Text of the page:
Rothko & me*

*On your own without cellphone

16 March 2019 to 5 January 2020

The American artist Mark Rothko made huge abstract paintings that touch people’s souls. Some are even moved to tears. About this the artist said: “The people who weep before my pictures are having the same religious experience I had when I painted them”. It is kind of special that an abstract work of art can evoke that sort of emotion, even though it may come across as fairly aloof. What is the power in this work?

Usually, people show up in droves in museums to see his paintings. What would it be like to be the only one? Well, find out at the exhibition Rothko & me. You are welcome to enjoy one of his top pieces, the painting Grey, Orange on Maroon, No 8 of 1960, all on your own and without your mobile phone. Nothing will stand in the way of your intimate moment with the painting: this really is ‘Rothko and me’.

“Tragedy, ecstasy, doom…” 

Mark Rothko (1903-1970) was the first abstractionist to demonstrate the centrality of emotions with his intense colour areas. “If you are moved only by their colour relationships, then you miss the point”, he said. “I’m interested only in expressing basic human emotions: tragedy, ecstasy, doom and so on.” He was not interested in colours, even though the titles of his paintings might suggest otherwise.

Boijmans Next Door

Rothko’s Grey, Orange on Maroon is one of the major works of the Museum Boijmans Van Beuningen and due to that museum’s renovation it can temporarily be admired in the Stedelijk Museum Schiedam, six underground stops from the Rotterdam Exchange. Many thanks are due to the Droom en Daad Foundation, initiator and sponsor of the ‘Boijmans Next Door’ project. It is under the flag of that scheme that top pieces from Boijmans will be on display at seven locations in Rotterdam – and in Schiedam – until 2022.

Music or silence

Meanwhile, prior to your visit, you can get in the mood with the help of mindfulness tips for spectators. Then you can also decide whether you will use headphones to enjoy ‘the Rothko’ while listening to music; or not, if you prefer silence. Do it by yourself, standing or sitting, without your mobile phone, although you are of course welcome to make pictures. Some moments you just wish to immortalize. Stylist and exhibition designer Maarten Spruyt, who has designed the waiting room and the exhibition room, provides peace and quiet, making the colours sparkle intensely.

Rothko & us 

You can look as long as you like, unless there is a long queue. In that case there is a maximum of 10 minutes per visitor. People who absolutely want to have the picture for themselves for an hour or even 24 hours, can book a special time unit. We also organize Rothko & us with musicians, philosophers or poets for small groups. Just watch our website.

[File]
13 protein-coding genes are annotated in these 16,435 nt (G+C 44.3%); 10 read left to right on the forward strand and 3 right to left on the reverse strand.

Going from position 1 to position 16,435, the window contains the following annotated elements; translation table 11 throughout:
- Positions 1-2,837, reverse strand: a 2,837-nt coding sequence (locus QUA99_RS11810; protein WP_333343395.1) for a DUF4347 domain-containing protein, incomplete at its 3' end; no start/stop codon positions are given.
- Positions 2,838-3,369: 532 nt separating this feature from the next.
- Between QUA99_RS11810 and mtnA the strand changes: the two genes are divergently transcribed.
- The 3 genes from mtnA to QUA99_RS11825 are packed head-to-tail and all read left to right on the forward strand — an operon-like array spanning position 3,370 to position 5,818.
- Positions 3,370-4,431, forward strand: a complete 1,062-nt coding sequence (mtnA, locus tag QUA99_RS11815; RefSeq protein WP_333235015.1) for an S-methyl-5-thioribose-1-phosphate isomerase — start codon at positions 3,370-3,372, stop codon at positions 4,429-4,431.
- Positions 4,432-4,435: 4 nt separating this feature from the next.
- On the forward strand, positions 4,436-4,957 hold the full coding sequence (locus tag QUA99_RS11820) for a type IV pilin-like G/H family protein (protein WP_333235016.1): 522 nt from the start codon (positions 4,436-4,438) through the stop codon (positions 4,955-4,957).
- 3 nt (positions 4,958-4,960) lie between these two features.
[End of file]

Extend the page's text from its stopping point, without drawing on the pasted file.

American citizenship

Rothko’s work is popular all over the world. Who was this artist who is so loved by spectators? Mark Rothko, still called Mark Rothkowitz at the time, emigrated from Russia to the US at the age of 10. He was 35 when he was granted American citizenship. Two years later he changed his name into Rothko.

World-famous

As a young man in his twenties he enrolled with the Art Students League of New York, but after a short while decided to improve his artistic skills by himself. His talent did not go unnoticed. In 1933 Rothko had his first solo exhibition in the Portland Art Museum. From 1947 onward he chose to focus on abstraction, making paintings in the style that made him world-famous, with two or three rectangles in different colours on a solid substrate.

 

New York

In the late fifties Rothko was at the pinnacle of his fame. He was given substantial commissions and painted huge works. In 1961 he had a retrospective in the Museum of Modern Art in New York.

Mark Rothko, circa 1961. Fotographer unknown - ©Pictoright Amsterdam 2019

Rothko Chapel

His most famous commission, in 1964, involved a series of paintings for a chapel in Houston, Texas: the Rothko Chapel. Despite his success he suffered from depressions and on 25 February 1970 he took his own life.

Rothko & the Stedelijk Museum Schiedam

The exhibition Rothko & me links up perfectly with the collection of Dutch post-war art of the Stedelijk Museum Schiedam, with CoBrA and informal painting, and at the same time it bespeaks the international level of its programming. From 16 February to 2 June 2019, for example, we are hosting the exhibition Manzoni in Holland. The Museum generally realizes exhibitions of modern and contemporary art, focusing on social themes and history. For further information about the ‘Boijmans bij de Buren’ project click here.

Thanks are due to